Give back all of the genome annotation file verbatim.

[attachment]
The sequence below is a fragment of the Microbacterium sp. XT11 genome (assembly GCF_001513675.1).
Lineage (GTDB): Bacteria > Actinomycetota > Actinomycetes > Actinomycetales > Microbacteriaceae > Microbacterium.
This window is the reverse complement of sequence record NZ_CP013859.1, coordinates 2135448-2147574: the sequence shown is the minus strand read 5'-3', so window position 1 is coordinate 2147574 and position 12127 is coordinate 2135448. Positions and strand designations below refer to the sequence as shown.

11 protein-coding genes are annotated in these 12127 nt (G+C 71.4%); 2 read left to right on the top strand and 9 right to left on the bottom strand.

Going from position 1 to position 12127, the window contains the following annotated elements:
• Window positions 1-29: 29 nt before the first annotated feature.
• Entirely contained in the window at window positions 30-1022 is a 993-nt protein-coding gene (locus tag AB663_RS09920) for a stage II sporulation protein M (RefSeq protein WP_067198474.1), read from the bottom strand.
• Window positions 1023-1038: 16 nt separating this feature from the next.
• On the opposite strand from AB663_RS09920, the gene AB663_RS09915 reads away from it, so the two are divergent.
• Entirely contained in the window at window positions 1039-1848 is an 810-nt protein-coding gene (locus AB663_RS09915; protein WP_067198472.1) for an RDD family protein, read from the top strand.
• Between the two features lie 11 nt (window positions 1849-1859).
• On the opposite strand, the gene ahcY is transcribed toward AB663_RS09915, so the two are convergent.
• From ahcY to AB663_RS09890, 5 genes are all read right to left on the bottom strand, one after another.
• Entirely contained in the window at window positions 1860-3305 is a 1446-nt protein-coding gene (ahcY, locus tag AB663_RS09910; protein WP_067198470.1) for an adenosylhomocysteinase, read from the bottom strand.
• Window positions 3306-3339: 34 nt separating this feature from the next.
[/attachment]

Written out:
The sequence below is a fragment of the Microbacterium sp. XT11 genome (assembly GCF_001513675.1).
Lineage (GTDB): Bacteria > Actinomycetota > Actinomycetes > Actinomycetales > Microbacteriaceae > Microbacterium.
This window is the reverse complement of sequence record NZ_CP013859.1, coordinates 2135448-2147574: the sequence shown is the minus strand read 5'-3', so window position 1 is coordinate 2147574 and position 12127 is coordinate 2135448. Positions and strand designations below refer to the sequence as shown.

11 protein-coding genes are annotated in these 12127 nt (G+C 71.4%); 2 read left to right on the top strand and 9 right to left on the bottom strand.

Going from position 1 to position 12127, the window contains the following annotated elements:
• Window positions 1-29: 29 nt before the first annotated feature.
• Entirely contained in the window at window positions 30-1022 is a 993-nt protein-coding gene (locus tag AB663_RS09920) for a stage II sporulation protein M (RefSeq protein WP_067198474.1), read from the bottom strand.
• Window positions 1023-1038: 16 nt separating this feature from the next.
• On the opposite strand from AB663_RS09920, the gene AB663_RS09915 reads away from it, so the two are divergent.
• Entirely contained in the window at window positions 1039-1848 is an 810-nt protein-coding gene (locus AB663_RS09915; protein WP_067198472.1) for an RDD family protein, read from the top strand.
• Between the two features lie 11 nt (window positions 1849-1859).
• On the opposite strand, the gene ahcY is transcribed toward AB663_RS09915, so the two are convergent.
• From ahcY to AB663_RS09890, 5 genes are all read right to left on the bottom strand, one after another.
• Entirely contained in the window at window positions 1860-3305 is a 1446-nt protein-coding gene (ahcY, locus tag AB663_RS09910; protein WP_067198470.1) for an adenosylhomocysteinase, read from the bottom strand.
• Window positions 3306-3339: 34 nt separating this feature from the next.